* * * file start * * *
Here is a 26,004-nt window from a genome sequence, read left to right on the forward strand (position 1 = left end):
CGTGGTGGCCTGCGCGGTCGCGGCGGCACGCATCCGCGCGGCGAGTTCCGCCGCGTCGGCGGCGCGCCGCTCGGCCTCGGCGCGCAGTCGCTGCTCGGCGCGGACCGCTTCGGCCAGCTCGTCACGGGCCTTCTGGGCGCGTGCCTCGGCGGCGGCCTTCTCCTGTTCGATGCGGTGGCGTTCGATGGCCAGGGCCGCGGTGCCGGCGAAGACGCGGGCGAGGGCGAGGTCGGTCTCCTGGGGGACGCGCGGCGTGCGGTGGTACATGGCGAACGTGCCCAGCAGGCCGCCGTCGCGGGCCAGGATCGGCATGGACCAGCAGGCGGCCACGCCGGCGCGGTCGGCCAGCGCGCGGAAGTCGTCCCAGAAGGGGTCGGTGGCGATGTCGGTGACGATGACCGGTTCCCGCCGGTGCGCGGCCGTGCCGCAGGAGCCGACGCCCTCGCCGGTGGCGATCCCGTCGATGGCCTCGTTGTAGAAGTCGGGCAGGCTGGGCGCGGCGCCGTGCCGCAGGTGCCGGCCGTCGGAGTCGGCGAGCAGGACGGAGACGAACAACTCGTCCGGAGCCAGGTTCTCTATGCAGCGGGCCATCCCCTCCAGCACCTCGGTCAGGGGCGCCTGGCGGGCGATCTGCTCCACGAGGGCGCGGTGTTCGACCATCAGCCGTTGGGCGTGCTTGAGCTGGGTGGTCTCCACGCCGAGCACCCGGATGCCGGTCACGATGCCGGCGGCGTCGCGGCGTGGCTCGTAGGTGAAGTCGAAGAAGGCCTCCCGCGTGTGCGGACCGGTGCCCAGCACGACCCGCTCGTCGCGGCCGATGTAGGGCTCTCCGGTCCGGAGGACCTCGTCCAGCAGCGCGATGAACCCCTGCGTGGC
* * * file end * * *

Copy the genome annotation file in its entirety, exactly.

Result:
Here is a 26,004-nt window from a genome sequence, read left to right on the forward strand (position 1 = left end):
CGTGGTGGCCTGCGCGGTCGCGGCGGCACGCATCCGCGCGGCGAGTTCCGCCGCGTCGGCGGCGCGCCGCTCGGCCTCGGCGCGCAGTCGCTGCTCGGCGCGGACCGCTTCGGCCAGCTCGTCACGGGCCTTCTGGGCGCGTGCCTCGGCGGCGGCCTTCTCCTGTTCGATGCGGTGGCGTTCGATGGCCAGGGCCGCGGTGCCGGCGAAGACGCGGGCGAGGGCGAGGTCGGTCTCCTGGGGGACGCGCGGCGTGCGGTGGTACATGGCGAACGTGCCCAGCAGGCCGCCGTCGCGGGCCAGGATCGGCATGGACCAGCAGGCGGCCACGCCGGCGCGGTCGGCCAGCGCGCGGAAGTCGTCCCAGAAGGGGTCGGTGGCGATGTCGGTGACGATGACCGGTTCCCGCCGGTGCGCGGCCGTGCCGCAGGAGCCGACGCCCTCGCCGGTGGCGATCCCGTCGATGGCCTCGTTGTAGAAGTCGGGCAGGCTGGGCGCGGCGCCGTGCCGCAGGTGCCGGCCGTCGGAGTCGGCGAGCAGGACGGAGACGAACAACTCGTCCGGAGCCAGGTTCTCTATGCAGCGGGCCATCCCCTCCAGCACCTCGGTCAGGGGCGCCTGGCGGGCGATCTGCTCCACGAGGGCGCGGTGTTCGACCATCAGCCGTTGGGCGTGCTTGAGCTGGGTGGTCTCCACGCCGAGCACCCGGATGCCGGTCACGATGCCGGCGGCGTCGCGGCGTGGCTCGTAGGTGAAGTCGAAGAAGGCCTCCCGCGTGTGCGGACCGGTGCCCAGCACGACCCGCTCGTCGCGGCCGATGTAGGGCTCTCCGGTCCGGAGGACCTCGTCCAGCAGCGCGATGAACCCCTGCGTGGC